Falling is a serious public health problem among elderly people because of its frequency, the morbidity associated with falls, and the cost of the necessary health care [1-3]. Approximately 30 percent of people over 65 years of age who live in the community fall each year [4-6]. Unintentional injury, which most often results from a fall, ranks as the sixth leading cause of death among people over 65 years of age [1]. The nonfatal results of falls include physical injury, [4,7] fear, [4] functional deterioration, [8-12] and institutionalization [8-11]. Although the total costs associated with falls are unknown, the yearly costs for acute care associated with fall-related fractures are estimated at $10 billion [1,2]. Several potentially modifiable risk factors for falling, such as muscle weakness, impairment in balance, and use of medications, have been identified [1,4-7]. Furthermore, the risk of falling increases with the number of risk factors present, [4,7] suggesting that a multifactorial strategy of risk-factor abatement may reduce the risk of falling. Uncontrolled studies have reported a potential effect of such interventions on the incidence of falls, [13,14] but preventive strategies have not proved effective in controlled trials to date [15-18]. These negative results could have occurred because the subjects were either at too high or too low a risk of falling to benefit or because the interventions were not intensive enough. Alternatively, falls may not be preventable among elderly persons. We conducted a controlled study of the effects of a program of multiple-risk-factor reduction on the incidence of falls among elderly people. The primary aim was to assess the effectiveness of the multifactorial targeted risk-abatement strategy in reducing the risk of falls among elderly persons in the community. A secondary aim was to determine whether the strategy was effective in altering the targeted risk factors themselves.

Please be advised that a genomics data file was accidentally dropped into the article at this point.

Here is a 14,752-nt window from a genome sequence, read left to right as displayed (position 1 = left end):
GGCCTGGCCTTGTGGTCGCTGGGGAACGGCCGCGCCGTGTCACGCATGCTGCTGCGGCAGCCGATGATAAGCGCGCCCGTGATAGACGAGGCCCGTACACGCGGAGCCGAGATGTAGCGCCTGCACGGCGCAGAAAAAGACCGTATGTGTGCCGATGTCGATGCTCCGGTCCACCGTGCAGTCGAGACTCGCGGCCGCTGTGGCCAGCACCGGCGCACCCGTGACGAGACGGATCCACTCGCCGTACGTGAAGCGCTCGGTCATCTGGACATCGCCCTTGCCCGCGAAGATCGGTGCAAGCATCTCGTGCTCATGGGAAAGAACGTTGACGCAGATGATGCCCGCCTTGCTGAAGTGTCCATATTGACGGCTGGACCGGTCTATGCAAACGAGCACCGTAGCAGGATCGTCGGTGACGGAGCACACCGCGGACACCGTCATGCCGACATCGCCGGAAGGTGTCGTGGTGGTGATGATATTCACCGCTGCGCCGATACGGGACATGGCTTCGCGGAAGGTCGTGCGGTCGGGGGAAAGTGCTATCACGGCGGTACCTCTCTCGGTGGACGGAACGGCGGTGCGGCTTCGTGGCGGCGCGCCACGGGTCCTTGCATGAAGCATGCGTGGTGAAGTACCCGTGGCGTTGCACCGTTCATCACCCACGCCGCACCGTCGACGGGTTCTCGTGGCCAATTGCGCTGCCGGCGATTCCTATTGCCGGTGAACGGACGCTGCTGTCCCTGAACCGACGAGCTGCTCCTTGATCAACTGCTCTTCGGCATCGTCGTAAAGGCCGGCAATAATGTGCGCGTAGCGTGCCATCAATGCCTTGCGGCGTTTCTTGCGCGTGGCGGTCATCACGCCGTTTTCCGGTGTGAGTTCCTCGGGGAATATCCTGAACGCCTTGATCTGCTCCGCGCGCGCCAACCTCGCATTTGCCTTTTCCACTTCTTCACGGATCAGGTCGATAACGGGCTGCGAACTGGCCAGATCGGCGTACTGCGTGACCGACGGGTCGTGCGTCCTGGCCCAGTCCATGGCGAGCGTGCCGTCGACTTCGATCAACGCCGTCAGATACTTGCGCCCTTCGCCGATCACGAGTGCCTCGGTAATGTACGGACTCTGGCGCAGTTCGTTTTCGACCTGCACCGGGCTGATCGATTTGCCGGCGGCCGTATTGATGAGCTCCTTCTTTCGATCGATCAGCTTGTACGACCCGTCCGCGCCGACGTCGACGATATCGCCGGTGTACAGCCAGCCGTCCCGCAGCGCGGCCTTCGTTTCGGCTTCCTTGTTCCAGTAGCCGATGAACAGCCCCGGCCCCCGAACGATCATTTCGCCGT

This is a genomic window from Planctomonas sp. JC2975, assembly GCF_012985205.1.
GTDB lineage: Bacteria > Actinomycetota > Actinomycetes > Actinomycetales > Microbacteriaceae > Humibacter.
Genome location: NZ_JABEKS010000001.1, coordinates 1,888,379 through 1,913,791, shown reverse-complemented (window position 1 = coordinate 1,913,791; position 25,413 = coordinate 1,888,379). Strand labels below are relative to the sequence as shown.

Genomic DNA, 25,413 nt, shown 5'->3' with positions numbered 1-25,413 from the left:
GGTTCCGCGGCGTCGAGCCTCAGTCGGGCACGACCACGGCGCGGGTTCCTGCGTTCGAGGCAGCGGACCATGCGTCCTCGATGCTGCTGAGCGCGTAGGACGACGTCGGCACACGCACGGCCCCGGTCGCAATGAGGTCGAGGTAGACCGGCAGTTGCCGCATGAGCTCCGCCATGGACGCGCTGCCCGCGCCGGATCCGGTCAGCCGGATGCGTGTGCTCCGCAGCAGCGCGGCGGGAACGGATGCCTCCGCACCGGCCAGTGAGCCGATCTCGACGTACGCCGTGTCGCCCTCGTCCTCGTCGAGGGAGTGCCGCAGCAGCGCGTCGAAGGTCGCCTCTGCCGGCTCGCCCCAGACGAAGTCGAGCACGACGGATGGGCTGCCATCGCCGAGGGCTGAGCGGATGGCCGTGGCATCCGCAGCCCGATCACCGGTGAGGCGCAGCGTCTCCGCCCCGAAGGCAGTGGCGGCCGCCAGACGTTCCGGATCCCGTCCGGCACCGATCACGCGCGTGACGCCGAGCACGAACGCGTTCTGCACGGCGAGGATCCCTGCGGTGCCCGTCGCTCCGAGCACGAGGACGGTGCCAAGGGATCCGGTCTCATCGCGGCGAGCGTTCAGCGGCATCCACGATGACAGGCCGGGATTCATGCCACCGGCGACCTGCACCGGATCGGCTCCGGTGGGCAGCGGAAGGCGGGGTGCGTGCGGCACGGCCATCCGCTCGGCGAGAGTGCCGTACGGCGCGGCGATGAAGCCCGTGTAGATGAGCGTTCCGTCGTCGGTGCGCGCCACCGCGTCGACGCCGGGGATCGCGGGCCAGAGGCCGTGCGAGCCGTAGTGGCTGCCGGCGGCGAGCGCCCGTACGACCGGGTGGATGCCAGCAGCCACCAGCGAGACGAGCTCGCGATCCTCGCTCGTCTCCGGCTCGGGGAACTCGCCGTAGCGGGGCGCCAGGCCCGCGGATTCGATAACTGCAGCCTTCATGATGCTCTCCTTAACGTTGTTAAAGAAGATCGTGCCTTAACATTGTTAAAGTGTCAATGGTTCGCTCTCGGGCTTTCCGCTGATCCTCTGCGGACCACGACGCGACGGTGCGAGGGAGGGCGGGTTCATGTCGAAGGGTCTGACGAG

Methods Setting and Subjects The details of the study design and methods have been reported elsewhere and are summarized here [19]. The potential subjects were the 2522 enrollees of a health maintenance organization (HMO) in southern Connecticut who were at least 70 years of age. Sixteen of the 17 eligible physicians who cared for at least 100 of these enrollees agreed to participate. For reasons previously described, the 16 physicians were frequency-matched into four groups of 4 physicians each, on the basis of their high or low scores on two measures -- namely, the number of people at least 70 years of age among their patients (>150 vs. less/= 150) and the mean number of new prescriptions written per office visit ( greater/= 1 vs.